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More Calls To Freeze APD

Yet again, there are more calls on the Government this week to freeze its controversial Air Passenger Duty Tax (APD).

This year alone, APD campaigns have been raging by Skyscanner and independent UK parent groups, as well as campaigns about the high cost of holidays during school holidays.

The Confederation of British Industry is also calling on the Government and Chancellor to consider the serious impact APD is having on the aviation industry and the British economy.

Gatwick Airport has been a strong objector to APD. It firmly supported the ‘Fair Tax on Flying’ campaign a few years ago, when staff handed out flyers to passengers urging them to write to their MPs asking for the tax to be reviewed.

The Director-General of the Confederation of British Industry, John Cridland, spoke out this week, saying, "To successfully rebalance our economy we need to give businesses a leg up to invest in new equipment and to sell more of their goods and services around the world."

APD has a serious impact on family holidays, for example, a family of four flying from Gatwick Airport to Florida is charged £268 in Air Passenger Duty tax. For many families, this tips the affordability of a holiday over the edge, and many are choosing to either holiday at home or in Europe.

On 19 March, Chancellor, George Osborne, will hold his 2014 budget, and business figures will call for him to make boosting business investment and trade a priority – including tackling the rising APD costs.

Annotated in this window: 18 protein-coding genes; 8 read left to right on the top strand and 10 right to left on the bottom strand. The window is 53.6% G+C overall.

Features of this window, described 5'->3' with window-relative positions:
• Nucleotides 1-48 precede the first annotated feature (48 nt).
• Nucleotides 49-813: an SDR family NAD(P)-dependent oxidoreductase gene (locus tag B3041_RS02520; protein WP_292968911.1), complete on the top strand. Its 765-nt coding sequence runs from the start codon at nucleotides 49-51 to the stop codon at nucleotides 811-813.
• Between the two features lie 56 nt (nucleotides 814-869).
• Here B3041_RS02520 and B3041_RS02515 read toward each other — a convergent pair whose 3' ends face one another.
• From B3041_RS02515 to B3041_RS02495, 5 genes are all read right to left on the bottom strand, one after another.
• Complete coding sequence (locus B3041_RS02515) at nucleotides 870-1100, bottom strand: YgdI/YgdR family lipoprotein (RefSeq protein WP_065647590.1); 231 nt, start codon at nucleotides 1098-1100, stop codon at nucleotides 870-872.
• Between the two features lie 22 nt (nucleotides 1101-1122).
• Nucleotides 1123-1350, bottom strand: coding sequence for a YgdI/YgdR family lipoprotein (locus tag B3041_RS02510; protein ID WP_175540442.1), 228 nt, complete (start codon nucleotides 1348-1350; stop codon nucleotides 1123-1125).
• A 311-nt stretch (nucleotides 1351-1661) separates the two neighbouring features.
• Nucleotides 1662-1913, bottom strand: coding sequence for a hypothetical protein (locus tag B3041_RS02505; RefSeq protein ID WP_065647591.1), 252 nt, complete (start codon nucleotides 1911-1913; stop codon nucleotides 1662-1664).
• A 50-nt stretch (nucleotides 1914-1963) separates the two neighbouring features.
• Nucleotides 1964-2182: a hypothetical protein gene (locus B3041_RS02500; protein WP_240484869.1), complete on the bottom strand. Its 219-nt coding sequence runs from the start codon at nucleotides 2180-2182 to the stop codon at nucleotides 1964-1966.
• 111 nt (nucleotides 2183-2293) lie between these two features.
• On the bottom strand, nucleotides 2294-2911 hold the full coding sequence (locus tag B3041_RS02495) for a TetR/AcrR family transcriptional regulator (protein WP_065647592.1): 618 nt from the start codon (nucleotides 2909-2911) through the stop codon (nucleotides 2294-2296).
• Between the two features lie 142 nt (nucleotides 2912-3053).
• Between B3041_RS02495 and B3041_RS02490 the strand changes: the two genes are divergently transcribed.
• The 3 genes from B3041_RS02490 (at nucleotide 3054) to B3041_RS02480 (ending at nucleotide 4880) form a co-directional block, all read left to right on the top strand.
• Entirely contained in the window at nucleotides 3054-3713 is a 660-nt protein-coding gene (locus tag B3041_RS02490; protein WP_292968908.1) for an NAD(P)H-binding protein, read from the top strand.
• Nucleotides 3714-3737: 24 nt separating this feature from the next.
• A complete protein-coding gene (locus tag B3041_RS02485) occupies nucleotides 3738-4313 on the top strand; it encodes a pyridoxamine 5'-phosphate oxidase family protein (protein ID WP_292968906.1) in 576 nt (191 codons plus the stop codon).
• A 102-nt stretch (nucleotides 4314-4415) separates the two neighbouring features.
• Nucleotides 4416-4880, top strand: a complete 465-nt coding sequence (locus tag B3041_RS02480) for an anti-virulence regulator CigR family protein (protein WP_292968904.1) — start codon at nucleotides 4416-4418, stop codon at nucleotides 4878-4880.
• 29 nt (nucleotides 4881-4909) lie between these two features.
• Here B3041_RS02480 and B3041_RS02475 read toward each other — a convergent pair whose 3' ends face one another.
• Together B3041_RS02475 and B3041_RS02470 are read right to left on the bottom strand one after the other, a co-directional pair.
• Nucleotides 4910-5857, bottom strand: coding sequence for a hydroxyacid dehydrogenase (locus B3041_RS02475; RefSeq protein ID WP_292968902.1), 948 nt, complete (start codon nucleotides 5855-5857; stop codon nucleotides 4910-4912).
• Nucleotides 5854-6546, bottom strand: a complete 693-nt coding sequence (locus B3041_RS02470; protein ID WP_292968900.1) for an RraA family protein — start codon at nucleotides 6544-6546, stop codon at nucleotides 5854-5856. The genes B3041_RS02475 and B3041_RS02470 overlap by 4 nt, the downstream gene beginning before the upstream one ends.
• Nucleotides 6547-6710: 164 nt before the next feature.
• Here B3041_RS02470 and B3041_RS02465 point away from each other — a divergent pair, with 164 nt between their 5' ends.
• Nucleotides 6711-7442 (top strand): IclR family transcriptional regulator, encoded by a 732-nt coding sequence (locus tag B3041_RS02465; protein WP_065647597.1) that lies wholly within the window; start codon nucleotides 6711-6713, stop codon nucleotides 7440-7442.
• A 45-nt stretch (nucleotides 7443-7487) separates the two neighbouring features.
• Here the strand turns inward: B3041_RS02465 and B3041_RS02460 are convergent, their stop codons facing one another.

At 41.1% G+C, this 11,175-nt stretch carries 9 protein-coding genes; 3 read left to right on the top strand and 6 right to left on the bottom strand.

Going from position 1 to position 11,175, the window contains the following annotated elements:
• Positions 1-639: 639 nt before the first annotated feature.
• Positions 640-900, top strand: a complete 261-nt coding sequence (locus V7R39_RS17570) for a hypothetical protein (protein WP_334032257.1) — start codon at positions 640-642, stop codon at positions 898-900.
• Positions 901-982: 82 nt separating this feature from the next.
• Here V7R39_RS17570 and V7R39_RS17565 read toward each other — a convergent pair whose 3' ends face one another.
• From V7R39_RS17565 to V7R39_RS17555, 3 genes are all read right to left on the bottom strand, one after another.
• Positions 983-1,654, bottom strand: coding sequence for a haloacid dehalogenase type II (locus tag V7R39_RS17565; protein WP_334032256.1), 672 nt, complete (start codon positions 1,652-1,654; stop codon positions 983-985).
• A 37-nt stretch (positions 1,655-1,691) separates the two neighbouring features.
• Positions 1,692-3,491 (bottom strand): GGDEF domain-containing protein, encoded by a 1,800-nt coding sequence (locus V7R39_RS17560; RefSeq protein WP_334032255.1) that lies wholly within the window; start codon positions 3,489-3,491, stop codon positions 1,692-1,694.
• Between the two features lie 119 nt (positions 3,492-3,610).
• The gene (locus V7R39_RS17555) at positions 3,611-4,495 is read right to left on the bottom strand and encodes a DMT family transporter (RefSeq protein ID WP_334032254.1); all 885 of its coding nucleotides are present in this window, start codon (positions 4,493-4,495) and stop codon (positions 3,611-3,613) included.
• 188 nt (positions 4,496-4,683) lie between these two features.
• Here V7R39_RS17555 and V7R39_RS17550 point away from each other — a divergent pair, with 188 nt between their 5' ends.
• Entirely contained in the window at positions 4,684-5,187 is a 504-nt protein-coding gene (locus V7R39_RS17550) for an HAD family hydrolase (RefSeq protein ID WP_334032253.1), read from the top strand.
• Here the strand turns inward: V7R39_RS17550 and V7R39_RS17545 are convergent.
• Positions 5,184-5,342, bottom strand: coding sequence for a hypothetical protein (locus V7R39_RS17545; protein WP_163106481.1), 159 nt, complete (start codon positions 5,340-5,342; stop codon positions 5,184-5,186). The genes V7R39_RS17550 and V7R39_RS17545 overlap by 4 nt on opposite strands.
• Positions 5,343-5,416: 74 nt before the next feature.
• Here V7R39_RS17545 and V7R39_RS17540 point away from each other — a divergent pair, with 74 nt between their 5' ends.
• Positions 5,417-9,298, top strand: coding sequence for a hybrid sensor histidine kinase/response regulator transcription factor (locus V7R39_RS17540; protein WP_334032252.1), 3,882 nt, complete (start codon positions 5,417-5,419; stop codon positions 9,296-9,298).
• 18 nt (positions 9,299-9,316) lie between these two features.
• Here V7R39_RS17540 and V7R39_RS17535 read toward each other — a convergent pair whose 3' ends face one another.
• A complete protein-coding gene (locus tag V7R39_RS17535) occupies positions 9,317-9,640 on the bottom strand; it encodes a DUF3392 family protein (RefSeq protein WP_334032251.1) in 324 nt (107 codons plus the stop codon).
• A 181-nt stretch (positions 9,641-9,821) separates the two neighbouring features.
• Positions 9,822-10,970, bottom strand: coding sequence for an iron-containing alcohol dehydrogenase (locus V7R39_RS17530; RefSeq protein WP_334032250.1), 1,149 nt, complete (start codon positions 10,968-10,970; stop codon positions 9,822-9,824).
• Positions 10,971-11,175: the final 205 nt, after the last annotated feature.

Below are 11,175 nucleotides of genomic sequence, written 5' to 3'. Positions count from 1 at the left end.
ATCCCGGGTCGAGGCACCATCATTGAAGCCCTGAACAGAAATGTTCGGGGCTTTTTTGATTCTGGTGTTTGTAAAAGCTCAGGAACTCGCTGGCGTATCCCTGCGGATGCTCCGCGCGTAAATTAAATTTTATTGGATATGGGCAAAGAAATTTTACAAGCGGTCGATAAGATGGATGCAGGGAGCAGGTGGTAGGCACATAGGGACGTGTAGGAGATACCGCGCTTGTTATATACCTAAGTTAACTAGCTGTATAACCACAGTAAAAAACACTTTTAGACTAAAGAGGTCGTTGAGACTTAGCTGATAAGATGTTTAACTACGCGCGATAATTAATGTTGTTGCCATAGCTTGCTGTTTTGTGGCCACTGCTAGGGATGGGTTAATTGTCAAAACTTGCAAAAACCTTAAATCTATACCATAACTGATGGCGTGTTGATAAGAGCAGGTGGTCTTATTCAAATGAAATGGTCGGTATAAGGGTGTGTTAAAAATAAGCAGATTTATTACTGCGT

Currently the UK’s APD costs are the highest in the EU and one of the highest in the World.

Willie Walsh, CEO of IAG (British Airways’ Parent Company), has always been an outspoken objector to APD. He says that the APD costs are greatly damaging the UK with airlines refusing to invest in new routes because of the high tax. Instead, they are operating their long haul flights out of European airport hubs, allowing UK passengers to fly short-haul (with less APD charges attached to flights) to these European hubs to transfer to onward long haul destinations. What’s more, he says APD is having a detrimental effect on financially stricken Ireland too, saying, “I speak to airline CEOs around the world and when I ask them about investing in Northern Ireland or starting new routes to Northern Ireland they’re not interested because of the tax issue”.

It will be interesting to see how popular Norwegian Air’s budget Gatwick to New York route will be when it launches in the summer. The airline also plans to operate flights to other American destinations and also to the Far East and Indian in the near future. Gatwick, which wants to break Heathrow’s dominance of the long haul market, welcomes the prestigious new route from its hub.

Norwegian’s boss, Bjørn Kjos, claims politicians have yet to ‘wake up’ to the opportunities that cheap air travel can bring, citing that tourists numbers would add up to millions, and create millions of jobs in Europe, however, the UK’s heavy aviation taxes, namely APD, could damage that.